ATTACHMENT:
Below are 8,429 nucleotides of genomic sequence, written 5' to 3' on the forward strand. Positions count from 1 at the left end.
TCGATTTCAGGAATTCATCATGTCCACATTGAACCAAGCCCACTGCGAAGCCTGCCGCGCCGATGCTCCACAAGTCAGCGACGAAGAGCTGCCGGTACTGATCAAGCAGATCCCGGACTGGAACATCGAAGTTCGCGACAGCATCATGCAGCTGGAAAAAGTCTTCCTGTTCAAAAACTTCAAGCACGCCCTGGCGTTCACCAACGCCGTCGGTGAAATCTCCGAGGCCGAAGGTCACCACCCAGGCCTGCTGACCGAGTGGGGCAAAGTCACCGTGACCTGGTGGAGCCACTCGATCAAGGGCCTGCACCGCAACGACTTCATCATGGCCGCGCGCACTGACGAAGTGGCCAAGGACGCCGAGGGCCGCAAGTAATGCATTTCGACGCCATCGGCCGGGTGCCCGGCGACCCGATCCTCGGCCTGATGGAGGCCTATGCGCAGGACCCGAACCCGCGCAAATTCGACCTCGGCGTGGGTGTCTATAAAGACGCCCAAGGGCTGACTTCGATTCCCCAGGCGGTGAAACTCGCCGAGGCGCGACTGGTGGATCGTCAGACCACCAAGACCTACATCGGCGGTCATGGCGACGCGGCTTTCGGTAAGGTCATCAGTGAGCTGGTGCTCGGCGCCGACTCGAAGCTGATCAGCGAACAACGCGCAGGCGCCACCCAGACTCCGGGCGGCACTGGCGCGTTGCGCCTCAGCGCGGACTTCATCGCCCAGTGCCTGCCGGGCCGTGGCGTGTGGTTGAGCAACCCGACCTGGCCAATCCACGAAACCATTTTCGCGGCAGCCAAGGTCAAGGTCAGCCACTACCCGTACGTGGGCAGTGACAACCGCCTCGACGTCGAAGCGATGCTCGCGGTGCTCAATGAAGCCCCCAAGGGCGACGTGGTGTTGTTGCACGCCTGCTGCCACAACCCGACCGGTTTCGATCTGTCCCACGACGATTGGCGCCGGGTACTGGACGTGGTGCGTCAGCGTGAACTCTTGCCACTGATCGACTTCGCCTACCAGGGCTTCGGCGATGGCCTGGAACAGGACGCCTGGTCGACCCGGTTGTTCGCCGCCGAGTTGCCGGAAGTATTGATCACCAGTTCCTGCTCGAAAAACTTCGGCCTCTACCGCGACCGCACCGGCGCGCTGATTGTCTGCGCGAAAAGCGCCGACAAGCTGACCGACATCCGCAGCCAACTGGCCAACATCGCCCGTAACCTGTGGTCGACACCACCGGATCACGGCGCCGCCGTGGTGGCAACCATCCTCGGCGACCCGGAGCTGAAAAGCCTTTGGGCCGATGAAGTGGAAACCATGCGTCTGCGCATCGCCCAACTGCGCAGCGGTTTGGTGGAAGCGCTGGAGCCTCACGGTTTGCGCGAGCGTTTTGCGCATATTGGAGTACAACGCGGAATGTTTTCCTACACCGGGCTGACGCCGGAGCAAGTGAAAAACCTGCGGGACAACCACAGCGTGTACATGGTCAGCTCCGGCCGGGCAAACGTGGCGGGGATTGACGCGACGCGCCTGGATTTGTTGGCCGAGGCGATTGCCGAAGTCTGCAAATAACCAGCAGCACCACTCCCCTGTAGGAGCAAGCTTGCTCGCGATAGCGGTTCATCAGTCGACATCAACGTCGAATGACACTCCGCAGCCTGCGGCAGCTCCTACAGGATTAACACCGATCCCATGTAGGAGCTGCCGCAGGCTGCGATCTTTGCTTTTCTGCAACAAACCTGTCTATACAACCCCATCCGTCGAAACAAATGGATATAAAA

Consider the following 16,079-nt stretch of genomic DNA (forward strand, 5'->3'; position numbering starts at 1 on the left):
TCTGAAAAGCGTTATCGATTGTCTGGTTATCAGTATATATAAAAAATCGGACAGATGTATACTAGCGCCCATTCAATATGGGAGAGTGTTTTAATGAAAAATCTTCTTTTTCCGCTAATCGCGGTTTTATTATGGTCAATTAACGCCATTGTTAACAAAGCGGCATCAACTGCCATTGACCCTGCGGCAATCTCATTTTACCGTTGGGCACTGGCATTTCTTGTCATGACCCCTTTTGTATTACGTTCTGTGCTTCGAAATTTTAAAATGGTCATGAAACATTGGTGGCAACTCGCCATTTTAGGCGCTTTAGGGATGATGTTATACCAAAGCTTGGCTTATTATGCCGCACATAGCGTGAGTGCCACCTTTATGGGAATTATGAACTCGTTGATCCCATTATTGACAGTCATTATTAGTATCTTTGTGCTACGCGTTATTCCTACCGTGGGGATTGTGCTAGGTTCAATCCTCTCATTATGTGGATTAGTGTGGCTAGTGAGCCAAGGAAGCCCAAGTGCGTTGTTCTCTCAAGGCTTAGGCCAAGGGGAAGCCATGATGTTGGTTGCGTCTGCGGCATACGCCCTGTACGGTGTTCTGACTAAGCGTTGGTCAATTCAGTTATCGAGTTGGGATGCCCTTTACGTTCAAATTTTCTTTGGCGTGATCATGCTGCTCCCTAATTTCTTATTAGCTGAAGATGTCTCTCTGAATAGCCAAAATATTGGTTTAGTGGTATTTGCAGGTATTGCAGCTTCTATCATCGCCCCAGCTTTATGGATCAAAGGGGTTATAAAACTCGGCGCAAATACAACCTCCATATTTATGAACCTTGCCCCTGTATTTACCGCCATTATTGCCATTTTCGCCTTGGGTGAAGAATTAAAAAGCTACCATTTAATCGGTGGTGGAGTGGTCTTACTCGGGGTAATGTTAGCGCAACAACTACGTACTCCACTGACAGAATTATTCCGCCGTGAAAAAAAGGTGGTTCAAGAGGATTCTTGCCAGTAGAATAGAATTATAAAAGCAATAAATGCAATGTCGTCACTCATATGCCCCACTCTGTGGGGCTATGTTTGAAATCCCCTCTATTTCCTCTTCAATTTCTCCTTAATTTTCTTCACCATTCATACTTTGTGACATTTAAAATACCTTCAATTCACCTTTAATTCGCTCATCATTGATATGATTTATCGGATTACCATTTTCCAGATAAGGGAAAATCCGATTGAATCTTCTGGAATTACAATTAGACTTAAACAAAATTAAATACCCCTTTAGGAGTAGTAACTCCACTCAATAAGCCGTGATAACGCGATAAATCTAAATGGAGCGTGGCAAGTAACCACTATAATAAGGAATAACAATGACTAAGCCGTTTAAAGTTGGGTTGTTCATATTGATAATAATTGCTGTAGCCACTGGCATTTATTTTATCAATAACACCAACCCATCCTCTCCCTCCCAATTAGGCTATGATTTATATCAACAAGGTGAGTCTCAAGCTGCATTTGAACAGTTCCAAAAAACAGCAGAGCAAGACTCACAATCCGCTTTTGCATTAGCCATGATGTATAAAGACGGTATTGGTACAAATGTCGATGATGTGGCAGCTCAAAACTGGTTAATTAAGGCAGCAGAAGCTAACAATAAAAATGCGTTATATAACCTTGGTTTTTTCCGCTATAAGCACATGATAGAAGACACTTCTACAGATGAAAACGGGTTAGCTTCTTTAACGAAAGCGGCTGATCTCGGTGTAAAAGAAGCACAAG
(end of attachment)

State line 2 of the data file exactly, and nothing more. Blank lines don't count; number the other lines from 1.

TCGATTTCAGGAATTCATCATGTCCACATTGAACCAAGCCCACTGCGAAGCCTGCCGCGCCGATGCTCCACAAGTCAGCGACGAAGAGCTGCCGGTACTGATCAAGCAGATCCCGGACTGGAACATCGAAGTTCGCGACAGCATCATGCAGCTGGAAAAAGTCTTCCTGTTCAAAAACTTCAAGCACGCCCTGGCGTTCACCAACGCCGTCGGTGAAATCTCCGAGGCCGAAGGTCACCACCCAGGCCTGCTGACCGAGTGGGGCAAAGTCACCGTGACCTGGTGGAGCCACTCGATCAAGGGCCTGCACCGCAACGACTTCATCATGGCCGCGCGCACTGACGAAGTGGCCAAGGACGCCGAGGGCCGCAAGTAATGCATTTCGACGCCATCGGCCGGGTGCCCGGCGACCCGATCCTCGGCCTGATGGAGGCCTATGCGCAGGACCCGAACCCGCGCAAATTCGACCTCGGCGTGGGTGTCTATAAAGACGCCCAAGGGCTGACTTCGATTCCCCAGGCGGTGAAACTCGCCGAGGCGCGACTGGTGGATCGTCAGACCACCAAGACCTACATCGGCGGTCATGGCGACGCGGCTTTCGGTAAGGTCATCAGTGAGCTGGTGCTCGGCGCCGACTCGAAGCTGATCAGCGAACAACGCGCAGGCGCCACCCAGACTCCGGGCGGCACTGGCGCGTTGCGCCTCAGCGCGGACTTCATCGCCCAGTGCCTGCCGGGCCGTGGCGTGTGGTTGAGCAACCCGACCTGGCCAATCCACGAAACCATTTTCGCGGCAGCCAAGGTCAAGGTCAGCCACTACCCGTACGTGGGCAGTGACAACCGCCTCGACGTCGAAGCGATGCTCGCGGTGCTCAATGAAGCCCCCAAGGGCGACGTGGTGTTGTTGCACGCCTGCTGCCACAACCCGACCGGTTTCGATCTGTCCCACGACGATTGGCGCCGGGTACTGGACGTGGTGCGTCAGCGTGAACTCTTGCCACTGATCGACTTCGCCTACCAGGGCTTCGGCGATGGCCTGGAACAGGACGCCTGGTCGACCCGGTTGTTCGCCGCCGAGTTGCCGGAAGTATTGATCACCAGTTCCTGCTCGAAAAACTTCGGCCTCTACCGCGACCGCACCGGCGCGCTGATTGTCTGCGCGAAAAGCGCCGACAAGCTGACCGACATCCGCAGCCAACTGGCCAACATCGCCCGTAACCTGTGGTCGACACCACCGGATCACGGCGCCGCCGTGGTGGCAACCATCCTCGGCGACCCGGAGCTGAAAAGCCTTTGGGCCGATGAAGTGGAAACCATGCGTCTGCGCATCGCCCAACTGCGCAGCGGTTTGGTGGAAGCGCTGGAGCCTCACGGTTTGCGCGAGCGTTTTGCGCATATTGGAGTACAACGCGGAATGTTTTCCTACACCGGGCTGACGCCGGAGCAAGTGAAAAACCTGCGGGACAACCACAGCGTGTACATGGTCAGCTCCGGCCGGGCAAACGTGGCGGGGATTGACGCGACGCGCCTGGATTTGTTGGCCGAGGCGATTGCCGAAGTCTGCAAATAACCAGCAGCACCACTCCCCTGTAGGAGCAAGCTTGCTCGCGATAGCGGTTCATCAGTCGACATCAACGTCGAATGACACTCCGCAGCCTGCGGCAGCTCCTACAGGATTAACACCGATCCCATGTAGGAGCTGCCGCAGGCTGCGATCTTTGCTTTTCTGCAACAAACCTGTCTATACAACCCCATCCGTCGAAACAAATGGATATAAAA